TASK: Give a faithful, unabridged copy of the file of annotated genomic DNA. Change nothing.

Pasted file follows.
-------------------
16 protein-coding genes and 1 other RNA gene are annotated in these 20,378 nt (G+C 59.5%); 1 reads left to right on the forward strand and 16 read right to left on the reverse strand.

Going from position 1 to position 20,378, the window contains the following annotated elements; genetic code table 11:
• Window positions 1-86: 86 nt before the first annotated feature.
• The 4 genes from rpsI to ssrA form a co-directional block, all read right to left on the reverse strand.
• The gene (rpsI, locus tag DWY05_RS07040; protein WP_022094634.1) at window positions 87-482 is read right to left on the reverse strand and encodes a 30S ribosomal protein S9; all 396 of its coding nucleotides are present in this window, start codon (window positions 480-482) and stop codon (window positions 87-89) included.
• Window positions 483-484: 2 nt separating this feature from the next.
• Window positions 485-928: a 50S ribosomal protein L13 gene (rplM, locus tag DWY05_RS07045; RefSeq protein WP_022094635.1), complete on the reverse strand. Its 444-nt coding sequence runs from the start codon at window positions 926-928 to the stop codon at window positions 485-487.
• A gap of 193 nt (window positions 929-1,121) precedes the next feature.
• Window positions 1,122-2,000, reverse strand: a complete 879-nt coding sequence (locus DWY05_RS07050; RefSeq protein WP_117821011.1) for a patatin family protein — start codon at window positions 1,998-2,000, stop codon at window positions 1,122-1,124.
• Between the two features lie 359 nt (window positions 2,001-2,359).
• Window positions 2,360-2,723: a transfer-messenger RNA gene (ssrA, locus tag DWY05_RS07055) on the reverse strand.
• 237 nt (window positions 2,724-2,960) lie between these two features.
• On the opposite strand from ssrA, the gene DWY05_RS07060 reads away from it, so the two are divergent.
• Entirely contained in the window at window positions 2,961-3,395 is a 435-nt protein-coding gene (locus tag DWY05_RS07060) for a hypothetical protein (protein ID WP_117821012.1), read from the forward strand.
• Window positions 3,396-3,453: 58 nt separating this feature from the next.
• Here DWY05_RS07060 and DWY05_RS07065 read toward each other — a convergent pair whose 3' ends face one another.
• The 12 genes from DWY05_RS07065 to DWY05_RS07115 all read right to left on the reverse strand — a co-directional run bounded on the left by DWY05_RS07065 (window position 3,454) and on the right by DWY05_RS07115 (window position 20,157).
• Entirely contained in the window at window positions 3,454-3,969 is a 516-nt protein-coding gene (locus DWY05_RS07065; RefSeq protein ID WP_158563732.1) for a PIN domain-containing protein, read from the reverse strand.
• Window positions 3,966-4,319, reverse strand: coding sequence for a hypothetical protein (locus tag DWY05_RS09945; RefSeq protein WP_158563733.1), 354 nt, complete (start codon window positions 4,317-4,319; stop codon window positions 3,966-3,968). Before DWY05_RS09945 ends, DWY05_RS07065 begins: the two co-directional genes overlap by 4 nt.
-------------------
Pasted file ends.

16 protein-coding genes and 1 other RNA gene are annotated in these 20,378 nt (G+C 59.5%); 1 reads left to right on the forward strand and 16 read right to left on the reverse strand.

Going from position 1 to position 20,378, the window contains the following annotated elements; genetic code table 11:
• Window positions 1-86: 86 nt before the first annotated feature.
• The 4 genes from rpsI to ssrA form a co-directional block, all read right to left on the reverse strand.
• The gene (rpsI, locus tag DWY05_RS07040; protein WP_022094634.1) at window positions 87-482 is read right to left on the reverse strand and encodes a 30S ribosomal protein S9; all 396 of its coding nucleotides are present in this window, start codon (window positions 480-482) and stop codon (window positions 87-89) included.
• Window positions 483-484: 2 nt separating this feature from the next.
• Window positions 485-928: a 50S ribosomal protein L13 gene (rplM, locus tag DWY05_RS07045; RefSeq protein WP_022094635.1), complete on the reverse strand. Its 444-nt coding sequence runs from the start codon at window positions 926-928 to the stop codon at window positions 485-487.
• A gap of 193 nt (window positions 929-1,121) precedes the next feature.
• Window positions 1,122-2,000, reverse strand: a complete 879-nt coding sequence (locus DWY05_RS07050; RefSeq protein WP_117821011.1) for a patatin family protein — start codon at window positions 1,998-2,000, stop codon at window positions 1,122-1,124.
• Between the two features lie 359 nt (window positions 2,001-2,359).
• Window positions 2,360-2,723: a transfer-messenger RNA gene (ssrA, locus tag DWY05_RS07055) on the reverse strand.
• 237 nt (window positions 2,724-2,960) lie between these two features.
• On the opposite strand from ssrA, the gene DWY05_RS07060 reads away from it, so the two are divergent.
• Entirely contained in the window at window positions 2,961-3,395 is a 435-nt protein-coding gene (locus tag DWY05_RS07060) for a hypothetical protein (protein ID WP_117821012.1), read from the forward strand.
• Window positions 3,396-3,453: 58 nt separating this feature from the next.
• Here DWY05_RS07060 and DWY05_RS07065 read toward each other — a convergent pair whose 3' ends face one another.
• The 12 genes from DWY05_RS07065 to DWY05_RS07115 all read right to left on the reverse strand — a co-directional run bounded on the left by DWY05_RS07065 (window position 3,454) and on the right by DWY05_RS07115 (window position 20,157).
• Entirely contained in the window at window positions 3,454-3,969 is a 516-nt protein-coding gene (locus DWY05_RS07065; RefSeq protein ID WP_158563732.1) for a PIN domain-containing protein, read from the reverse strand.
• Window positions 3,966-4,319, reverse strand: coding sequence for a hypothetical protein (locus tag DWY05_RS09945; RefSeq protein WP_158563733.1), 354 nt, complete (start codon window positions 4,317-4,319; stop codon window positions 3,966-3,968). Before DWY05_RS09945 ends, DWY05_RS07065 begins: the two co-directional genes overlap by 4 nt.